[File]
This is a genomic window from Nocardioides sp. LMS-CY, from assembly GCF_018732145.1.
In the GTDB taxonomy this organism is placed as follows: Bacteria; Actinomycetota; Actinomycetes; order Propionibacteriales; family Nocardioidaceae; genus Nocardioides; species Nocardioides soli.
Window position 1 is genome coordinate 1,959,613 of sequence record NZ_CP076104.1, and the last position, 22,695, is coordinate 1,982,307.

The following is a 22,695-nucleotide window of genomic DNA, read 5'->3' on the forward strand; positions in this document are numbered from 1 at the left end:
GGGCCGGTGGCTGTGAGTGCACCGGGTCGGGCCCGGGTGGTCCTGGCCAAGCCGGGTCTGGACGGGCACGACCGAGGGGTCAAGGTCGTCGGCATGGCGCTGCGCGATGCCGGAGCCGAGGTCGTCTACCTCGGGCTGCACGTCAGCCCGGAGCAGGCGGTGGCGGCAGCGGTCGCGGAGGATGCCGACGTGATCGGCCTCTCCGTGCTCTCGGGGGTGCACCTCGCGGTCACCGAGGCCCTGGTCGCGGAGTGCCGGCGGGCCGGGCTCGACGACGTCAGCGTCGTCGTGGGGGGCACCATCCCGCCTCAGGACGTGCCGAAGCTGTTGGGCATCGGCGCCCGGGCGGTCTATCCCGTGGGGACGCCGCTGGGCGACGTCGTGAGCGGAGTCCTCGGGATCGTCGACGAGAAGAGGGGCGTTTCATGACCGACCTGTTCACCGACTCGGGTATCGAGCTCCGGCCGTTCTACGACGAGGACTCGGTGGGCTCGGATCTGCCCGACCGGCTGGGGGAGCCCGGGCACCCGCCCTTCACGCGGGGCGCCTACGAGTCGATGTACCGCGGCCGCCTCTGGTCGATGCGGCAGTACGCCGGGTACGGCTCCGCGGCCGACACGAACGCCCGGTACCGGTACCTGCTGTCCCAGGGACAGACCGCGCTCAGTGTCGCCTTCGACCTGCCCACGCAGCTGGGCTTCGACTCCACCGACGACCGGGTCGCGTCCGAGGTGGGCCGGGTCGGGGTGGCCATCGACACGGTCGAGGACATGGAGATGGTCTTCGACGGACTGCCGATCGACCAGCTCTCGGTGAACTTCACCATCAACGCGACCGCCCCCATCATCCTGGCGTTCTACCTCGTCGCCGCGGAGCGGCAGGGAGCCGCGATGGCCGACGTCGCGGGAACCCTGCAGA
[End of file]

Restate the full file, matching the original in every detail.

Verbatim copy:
This is a genomic window from Nocardioides sp. LMS-CY, from assembly GCF_018732145.1.
In the GTDB taxonomy this organism is placed as follows: Bacteria; Actinomycetota; Actinomycetes; order Propionibacteriales; family Nocardioidaceae; genus Nocardioides; species Nocardioides soli.
Window position 1 is genome coordinate 1,959,613 of sequence record NZ_CP076104.1, and the last position, 22,695, is coordinate 1,982,307.

The following is a 22,695-nucleotide window of genomic DNA, read 5'->3' on the forward strand; positions in this document are numbered from 1 at the left end:
GGGCCGGTGGCTGTGAGTGCACCGGGTCGGGCCCGGGTGGTCCTGGCCAAGCCGGGTCTGGACGGGCACGACCGAGGGGTCAAGGTCGTCGGCATGGCGCTGCGCGATGCCGGAGCCGAGGTCGTCTACCTCGGGCTGCACGTCAGCCCGGAGCAGGCGGTGGCGGCAGCGGTCGCGGAGGATGCCGACGTGATCGGCCTCTCCGTGCTCTCGGGGGTGCACCTCGCGGTCACCGAGGCCCTGGTCGCGGAGTGCCGGCGGGCCGGGCTCGACGACGTCAGCGTCGTCGTGGGGGGCACCATCCCGCCTCAGGACGTGCCGAAGCTGTTGGGCATCGGCGCCCGGGCGGTCTATCCCGTGGGGACGCCGCTGGGCGACGTCGTGAGCGGAGTCCTCGGGATCGTCGACGAGAAGAGGGGCGTTTCATGACCGACCTGTTCACCGACTCGGGTATCGAGCTCCGGCCGTTCTACGACGAGGACTCGGTGGGCTCGGATCTGCCCGACCGGCTGGGGGAGCCCGGGCACCCGCCCTTCACGCGGGGCGCCTACGAGTCGATGTACCGCGGCCGCCTCTGGTCGATGCGGCAGTACGCCGGGTACGGCTCCGCGGCCGACACGAACGCCCGGTACCGGTACCTGCTGTCCCAGGGACAGACCGCGCTCAGTGTCGCCTTCGACCTGCCCACGCAGCTGGGCTTCGACTCCACCGACGACCGGGTCGCGTCCGAGGTGGGCCGGGTCGGGGTGGCCATCGACACGGTCGAGGACATGGAGATGGTCTTCGACGGACTGCCGATCGACCAGCTCTCGGTGAACTTCACCATCAACGCGACCGCCCCCATCATCCTGGCGTTCTACCTCGTCGCCGCGGAGCGGCAGGGAGCCGCGATGGCCGACGTCGCGGGAACCCTGCAGA